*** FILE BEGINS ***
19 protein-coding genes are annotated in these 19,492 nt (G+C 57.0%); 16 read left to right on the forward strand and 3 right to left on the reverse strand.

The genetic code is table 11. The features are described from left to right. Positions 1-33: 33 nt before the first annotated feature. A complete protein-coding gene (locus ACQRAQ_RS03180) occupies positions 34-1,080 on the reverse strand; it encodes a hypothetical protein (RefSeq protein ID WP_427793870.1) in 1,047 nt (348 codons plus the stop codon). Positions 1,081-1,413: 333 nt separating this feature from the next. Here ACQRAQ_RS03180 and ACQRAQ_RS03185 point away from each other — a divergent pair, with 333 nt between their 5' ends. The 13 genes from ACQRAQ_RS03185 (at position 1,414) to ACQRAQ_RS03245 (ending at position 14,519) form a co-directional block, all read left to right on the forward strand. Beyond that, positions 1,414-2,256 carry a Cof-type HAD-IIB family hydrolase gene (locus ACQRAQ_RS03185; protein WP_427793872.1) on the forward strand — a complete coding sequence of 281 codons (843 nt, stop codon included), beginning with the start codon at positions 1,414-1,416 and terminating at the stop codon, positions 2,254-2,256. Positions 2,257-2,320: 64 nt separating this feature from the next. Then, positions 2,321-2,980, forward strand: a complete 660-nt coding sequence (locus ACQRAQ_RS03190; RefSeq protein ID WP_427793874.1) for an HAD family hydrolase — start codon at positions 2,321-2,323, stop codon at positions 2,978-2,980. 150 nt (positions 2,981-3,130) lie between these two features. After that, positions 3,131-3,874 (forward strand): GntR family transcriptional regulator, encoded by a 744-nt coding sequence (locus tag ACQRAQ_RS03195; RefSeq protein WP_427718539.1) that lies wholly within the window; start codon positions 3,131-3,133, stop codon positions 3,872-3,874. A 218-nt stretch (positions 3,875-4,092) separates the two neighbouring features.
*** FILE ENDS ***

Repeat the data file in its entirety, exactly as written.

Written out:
19 protein-coding genes are annotated in these 19,492 nt (G+C 57.0%); 16 read left to right on the forward strand and 3 right to left on the reverse strand.

The genetic code is table 11. The features are described from left to right. Positions 1-33: 33 nt before the first annotated feature. A complete protein-coding gene (locus ACQRAQ_RS03180) occupies positions 34-1,080 on the reverse strand; it encodes a hypothetical protein (RefSeq protein ID WP_427793870.1) in 1,047 nt (348 codons plus the stop codon). Positions 1,081-1,413: 333 nt separating this feature from the next. Here ACQRAQ_RS03180 and ACQRAQ_RS03185 point away from each other — a divergent pair, with 333 nt between their 5' ends. The 13 genes from ACQRAQ_RS03185 (at position 1,414) to ACQRAQ_RS03245 (ending at position 14,519) form a co-directional block, all read left to right on the forward strand. Beyond that, positions 1,414-2,256 carry a Cof-type HAD-IIB family hydrolase gene (locus ACQRAQ_RS03185; protein WP_427793872.1) on the forward strand — a complete coding sequence of 281 codons (843 nt, stop codon included), beginning with the start codon at positions 1,414-1,416 and terminating at the stop codon, positions 2,254-2,256. Positions 2,257-2,320: 64 nt separating this feature from the next. Then, positions 2,321-2,980, forward strand: a complete 660-nt coding sequence (locus ACQRAQ_RS03190; RefSeq protein ID WP_427793874.1) for an HAD family hydrolase — start codon at positions 2,321-2,323, stop codon at positions 2,978-2,980. 150 nt (positions 2,981-3,130) lie between these two features. After that, positions 3,131-3,874 (forward strand): GntR family transcriptional regulator, encoded by a 744-nt coding sequence (locus tag ACQRAQ_RS03195; RefSeq protein WP_427718539.1) that lies wholly within the window; start codon positions 3,131-3,133, stop codon positions 3,872-3,874. A 218-nt stretch (positions 3,875-4,092) separates the two neighbouring features.